Kathy Shorr Photographs Gun Violence Survivors
“She was shot in the heart,” Kathy Shorr says of a 77-year-old woman named Marlys, whom Shorr photographed in July...
“She was shot in the heart,” Kathy Shorr says of a 77-year-old woman named Marlys, whom Shorr photographed in July 2014. “Shot by her husband when she was 62. And she was married when she was 15. He had abused her, and their four children, her whole life. She was 13 when she met him, and she thought, ‘This is how relationships are. Men act like this.’
“But she became her own person after this happened,” Shorr continues. “He’s 80 years old now and he’s in prison for the rest of his life. And she speaks for an organization in California called Women Against Gun Violence. When we were sitting and talking, her strength was so powerful—and this is a woman who was bullied and treated poorly for most of her life. I’m thinking, ‘How did you not know that you were this person?’ She’s very strong.”
Marlys is one of more than 30 people Shorr has photographed since 2013 in her portrait series SHOT, which focuses on survivors of gun violence in the United States. “When I talk with the survivors, I think, ‘These are amazing people!’ The force of their energy is so positive and strong, I’m humbled by it,” Shorr says. “I haven’t felt sorry for them; I’ve felt amazed by them. Which is very different.” When Shorr began the series she hoped to show the toll of gun violence—a subject she didn’t expect to be so inspiring. “You think about people who pass away, but you rarely hear about what’s happened to the people who have to put the pieces together and continue with their lives,” Shorr says. “And [gun violence] is a nationwide phenomenon: Every race, every nationality, every socioeconomic class is affected. This could happen to anyone.”
Shorr has sought out a variety of subjects from across the country, with a goal of photographing 100 people and an eye toward a book and exhibition. (Her Tumblr page is stopshootin.tumblr.com.) “I’m hoping the similarities between people, rather than differences, will draw interest,” she says. Her subjects range from people in the wrong place at the wrong time to victims of domestic violence; from low-profile sufferers to high-profile casualties such as Bill Badger, who took down the shooter in the attack on Arizona Congresswoman Gabby Giffords, and victims of the 2012 shooting at a movie theater outside Denver, Colorado.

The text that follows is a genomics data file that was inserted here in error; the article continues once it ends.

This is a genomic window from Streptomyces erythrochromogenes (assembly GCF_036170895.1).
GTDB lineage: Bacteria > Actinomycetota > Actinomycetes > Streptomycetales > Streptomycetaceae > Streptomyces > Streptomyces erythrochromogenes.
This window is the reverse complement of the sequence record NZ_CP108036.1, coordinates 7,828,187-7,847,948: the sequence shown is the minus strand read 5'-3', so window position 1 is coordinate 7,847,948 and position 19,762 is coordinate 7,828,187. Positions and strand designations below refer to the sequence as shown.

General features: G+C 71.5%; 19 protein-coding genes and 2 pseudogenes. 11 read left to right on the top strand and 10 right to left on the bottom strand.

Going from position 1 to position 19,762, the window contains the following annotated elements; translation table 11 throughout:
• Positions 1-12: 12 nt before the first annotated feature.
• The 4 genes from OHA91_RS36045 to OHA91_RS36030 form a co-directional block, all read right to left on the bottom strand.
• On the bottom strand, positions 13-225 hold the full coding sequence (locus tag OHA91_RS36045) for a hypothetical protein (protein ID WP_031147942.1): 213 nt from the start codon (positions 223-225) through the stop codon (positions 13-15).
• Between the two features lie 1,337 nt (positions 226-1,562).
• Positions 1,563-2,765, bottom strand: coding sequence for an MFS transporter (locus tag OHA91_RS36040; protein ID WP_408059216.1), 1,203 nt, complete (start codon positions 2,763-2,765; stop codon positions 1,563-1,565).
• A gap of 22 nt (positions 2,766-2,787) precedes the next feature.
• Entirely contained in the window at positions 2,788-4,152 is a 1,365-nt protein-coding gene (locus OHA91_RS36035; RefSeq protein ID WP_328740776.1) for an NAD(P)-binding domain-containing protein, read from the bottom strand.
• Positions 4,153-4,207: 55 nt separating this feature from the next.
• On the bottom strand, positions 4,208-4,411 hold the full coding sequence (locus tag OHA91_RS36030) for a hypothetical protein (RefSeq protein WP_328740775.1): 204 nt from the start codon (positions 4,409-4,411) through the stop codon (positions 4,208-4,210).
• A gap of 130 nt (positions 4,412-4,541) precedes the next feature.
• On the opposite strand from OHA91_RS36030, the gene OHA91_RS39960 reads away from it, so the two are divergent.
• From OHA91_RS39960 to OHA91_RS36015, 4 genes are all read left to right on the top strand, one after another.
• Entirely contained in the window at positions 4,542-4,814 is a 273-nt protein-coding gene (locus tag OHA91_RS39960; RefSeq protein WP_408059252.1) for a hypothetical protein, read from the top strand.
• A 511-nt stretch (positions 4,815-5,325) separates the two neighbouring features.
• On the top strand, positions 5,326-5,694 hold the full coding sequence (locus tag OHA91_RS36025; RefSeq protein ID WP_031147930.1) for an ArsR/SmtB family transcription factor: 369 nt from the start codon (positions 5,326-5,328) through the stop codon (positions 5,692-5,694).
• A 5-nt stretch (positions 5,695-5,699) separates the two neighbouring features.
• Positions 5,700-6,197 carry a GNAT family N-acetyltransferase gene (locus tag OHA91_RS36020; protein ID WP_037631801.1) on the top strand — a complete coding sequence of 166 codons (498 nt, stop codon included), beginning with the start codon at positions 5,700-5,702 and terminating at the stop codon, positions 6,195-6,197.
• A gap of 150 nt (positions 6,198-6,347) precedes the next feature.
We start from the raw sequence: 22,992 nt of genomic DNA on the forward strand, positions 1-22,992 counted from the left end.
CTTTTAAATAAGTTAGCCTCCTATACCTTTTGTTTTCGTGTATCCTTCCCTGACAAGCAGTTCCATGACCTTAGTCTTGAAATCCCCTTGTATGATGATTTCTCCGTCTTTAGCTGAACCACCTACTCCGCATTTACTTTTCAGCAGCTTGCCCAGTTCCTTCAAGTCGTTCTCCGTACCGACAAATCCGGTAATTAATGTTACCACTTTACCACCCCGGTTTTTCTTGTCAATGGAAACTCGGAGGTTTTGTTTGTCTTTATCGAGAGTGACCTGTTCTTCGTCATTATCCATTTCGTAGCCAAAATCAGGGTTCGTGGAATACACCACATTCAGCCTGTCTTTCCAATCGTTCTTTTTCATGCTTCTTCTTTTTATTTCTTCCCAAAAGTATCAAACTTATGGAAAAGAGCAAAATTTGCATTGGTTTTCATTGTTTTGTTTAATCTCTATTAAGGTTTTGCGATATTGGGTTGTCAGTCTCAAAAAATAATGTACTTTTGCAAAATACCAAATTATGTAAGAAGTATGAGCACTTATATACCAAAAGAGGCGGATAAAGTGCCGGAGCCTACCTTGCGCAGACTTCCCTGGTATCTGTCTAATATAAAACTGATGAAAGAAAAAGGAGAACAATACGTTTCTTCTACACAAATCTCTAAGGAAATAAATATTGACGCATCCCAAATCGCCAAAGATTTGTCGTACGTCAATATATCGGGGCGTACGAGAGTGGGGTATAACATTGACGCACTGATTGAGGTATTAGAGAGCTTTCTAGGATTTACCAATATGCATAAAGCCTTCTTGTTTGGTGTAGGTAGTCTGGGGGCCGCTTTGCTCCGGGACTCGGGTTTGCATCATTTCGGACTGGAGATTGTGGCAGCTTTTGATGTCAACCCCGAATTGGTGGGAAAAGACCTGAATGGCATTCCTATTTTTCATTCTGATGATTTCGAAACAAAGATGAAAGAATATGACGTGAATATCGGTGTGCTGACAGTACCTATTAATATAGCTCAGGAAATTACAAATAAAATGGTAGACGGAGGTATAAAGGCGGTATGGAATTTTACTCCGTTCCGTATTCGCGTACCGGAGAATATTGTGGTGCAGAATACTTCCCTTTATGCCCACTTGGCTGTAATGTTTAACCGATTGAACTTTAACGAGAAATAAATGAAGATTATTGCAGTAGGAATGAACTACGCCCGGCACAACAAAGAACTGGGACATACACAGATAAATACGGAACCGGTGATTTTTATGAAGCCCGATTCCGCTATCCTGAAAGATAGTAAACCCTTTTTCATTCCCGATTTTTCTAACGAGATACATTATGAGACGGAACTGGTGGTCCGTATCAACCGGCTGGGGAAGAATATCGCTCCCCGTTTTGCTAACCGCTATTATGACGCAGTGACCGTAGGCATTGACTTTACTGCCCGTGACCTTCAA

“For the Aurora Batman shootings, I got a list of the survivors’ names and wrote letters,” Shorr says. “One wrote back: Moni, who was shot in the hand. She’d gone to the movies with her friend, and he was sitting next to her and he was killed.”
As part of her research, Shorr often pulls out her iPhone to record a one-question interview: “Do you think you are lucky?” The answers vary but skew positive. “Most say they are blessed, it could have been worse, these kinds of things,” Shorr says. She’s struck by the reply of Jon, a former police sergeant from Belleville, Illinois, who was shot in the head during a robbery in 2006, leaving him with a disfigured face. “I think I am very lucky with what transpired that day,” Jon says in his video. “Two officers pulled me from the house, I was so close to the hospital. The way things transpired, it’s like all the dominoes were in place so that they were falling the good way. And that is why I am still here today.”
Shorr notes that her study group includes people who are not blameless. “I photographed two people in wheelchairs who are former gang-bangers,” she says. “Now they are in an organization called Wheelchairs Against Guns. They go to schools and say, ‘We lived this fast life, and look what happened to us.’ They are spokespeople for anti–gang violence. And just because somebody did something wrong doesn’t mean they should be shot.”
Shorr says the most vocal critics of gun culture are those who’ve been shot by someone who’s mentally ill. “They are the most angry about the circumstances,” she says. “The NRA has a tactic of making blanket statements: ‘They want to take your guns away.’ But if it were broken down, most people would say, ‘I don’t think somebody mentally deranged should have a gun.’ The dialogue has gotten so polarizing. I’m just trying to bring the human element back into it, to say, ‘These are people like us who have had this happen to them.’ And maybe there’s a way to put the brakes on this, and do something.”
Lives In: New York City
Studied At: School of Visual Arts, New York University, Lehman College
Teaches At: School of Visual Arts, The Fortune Society, GMHC
Exhibitions Include: Visa pour l’Image, Perpignan, France; Howard Greenberg Gallery, New York; Sariedo Gallery, New York
Publications Include: French Photo, New York Observer, Newsweek, On Seeing, Photo Review, Popular Photography, Village Voice